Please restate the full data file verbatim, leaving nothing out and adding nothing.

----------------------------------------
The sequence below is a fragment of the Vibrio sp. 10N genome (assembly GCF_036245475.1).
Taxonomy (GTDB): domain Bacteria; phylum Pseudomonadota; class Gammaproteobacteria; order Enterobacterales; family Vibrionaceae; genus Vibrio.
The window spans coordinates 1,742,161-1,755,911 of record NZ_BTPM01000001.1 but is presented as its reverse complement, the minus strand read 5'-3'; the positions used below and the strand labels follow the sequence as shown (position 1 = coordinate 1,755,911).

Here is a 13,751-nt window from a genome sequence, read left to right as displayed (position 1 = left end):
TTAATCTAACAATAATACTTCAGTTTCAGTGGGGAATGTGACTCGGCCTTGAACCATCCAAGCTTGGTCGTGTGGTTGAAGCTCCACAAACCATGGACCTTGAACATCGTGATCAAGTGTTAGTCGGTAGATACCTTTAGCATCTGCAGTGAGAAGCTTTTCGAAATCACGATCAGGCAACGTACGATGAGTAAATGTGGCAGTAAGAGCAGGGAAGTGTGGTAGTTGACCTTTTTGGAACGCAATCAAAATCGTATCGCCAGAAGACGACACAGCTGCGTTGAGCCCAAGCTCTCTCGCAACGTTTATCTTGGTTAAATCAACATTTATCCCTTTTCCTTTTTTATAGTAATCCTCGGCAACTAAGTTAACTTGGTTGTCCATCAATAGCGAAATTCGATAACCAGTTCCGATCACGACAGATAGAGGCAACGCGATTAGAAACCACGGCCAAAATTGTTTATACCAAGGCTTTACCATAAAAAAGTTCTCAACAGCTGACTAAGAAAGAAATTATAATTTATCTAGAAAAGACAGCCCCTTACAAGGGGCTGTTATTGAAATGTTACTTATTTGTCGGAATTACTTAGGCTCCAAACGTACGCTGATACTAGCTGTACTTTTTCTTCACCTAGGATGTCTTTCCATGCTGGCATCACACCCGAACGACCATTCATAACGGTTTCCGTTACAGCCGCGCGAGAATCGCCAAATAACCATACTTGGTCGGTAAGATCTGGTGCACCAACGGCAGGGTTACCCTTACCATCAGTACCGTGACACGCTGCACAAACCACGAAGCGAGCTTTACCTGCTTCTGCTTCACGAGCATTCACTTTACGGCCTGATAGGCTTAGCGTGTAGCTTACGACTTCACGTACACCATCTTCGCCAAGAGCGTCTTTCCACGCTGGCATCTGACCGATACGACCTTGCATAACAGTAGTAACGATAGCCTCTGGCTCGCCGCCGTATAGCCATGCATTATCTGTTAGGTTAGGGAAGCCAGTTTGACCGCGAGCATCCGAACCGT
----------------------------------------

The sequence below is a fragment of the Vibrio sp. 10N genome (assembly GCF_036245475.1).
Taxonomy (GTDB): domain Bacteria; phylum Pseudomonadota; class Gammaproteobacteria; order Enterobacterales; family Vibrionaceae; genus Vibrio.
The window spans coordinates 1,742,161-1,755,911 of record NZ_BTPM01000001.1 but is presented as its reverse complement, the minus strand read 5'-3'; the positions used below and the strand labels follow the sequence as shown (position 1 = coordinate 1,755,911).

Here is a 13,751-nt window from a genome sequence, read left to right as displayed (position 1 = left end):
TTAATCTAACAATAATACTTCAGTTTCAGTGGGGAATGTGACTCGGCCTTGAACCATCCAAGCTTGGTCGTGTGGTTGAAGCTCCACAAACCATGGACCTTGAACATCGTGATCAAGTGTTAGTCGGTAGATACCTTTAGCATCTGCAGTGAGAAGCTTTTCGAAATCACGATCAGGCAACGTACGATGAGTAAATGTGGCAGTAAGAGCAGGGAAGTGTGGTAGTTGACCTTTTTGGAACGCAATCAAAATCGTATCGCCAGAAGACGACACAGCTGCGTTGAGCCCAAGCTCTCTCGCAACGTTTATCTTGGTTAAATCAACATTTATCCCTTTTCCTTTTTTATAGTAATCCTCGGCAACTAAGTTAACTTGGTTGTCCATCAATAGCGAAATTCGATAACCAGTTCCGATCACGACAGATAGAGGCAACGCGATTAGAAACCACGGCCAAAATTGTTTATACCAAGGCTTTACCATAAAAAAGTTCTCAACAGCTGACTAAGAAAGAAATTATAATTTATCTAGAAAAGACAGCCCCTTACAAGGGGCTGTTATTGAAATGTTACTTATTTGTCGGAATTACTTAGGCTCCAAACGTACGCTGATACTAGCTGTACTTTTTCTTCACCTAGGATGTCTTTCCATGCTGGCATCACACCCGAACGACCATTCATAACGGTTTCCGTTACAGCCGCGCGAGAATCGCCAAATAACCATACTTGGTCGGTAAGATCTGGTGCACCAACGGCAGGGTTACCCTTACCATCAGTACCGTGACACGCTGCACAAACCACGAAGCGAGCTTTACCTGCTTCTGCTTCACGAGCATTCACTTTACGGCCTGATAGGCTTAGCGTGTAGCTTACGACTTCACGTACACCATCTTCGCCAAGAGCGTCTTTCCACGCTGGCATCTGACCGATACGACCTTGCATAACAGTAGTAACGATAGCCTCTGGCTCGCCGCCGTATAGCCATGCATTATCTGTTAGGTTAGGGAAGCCAGTTTGACCGCGAGCATCCGAACCGT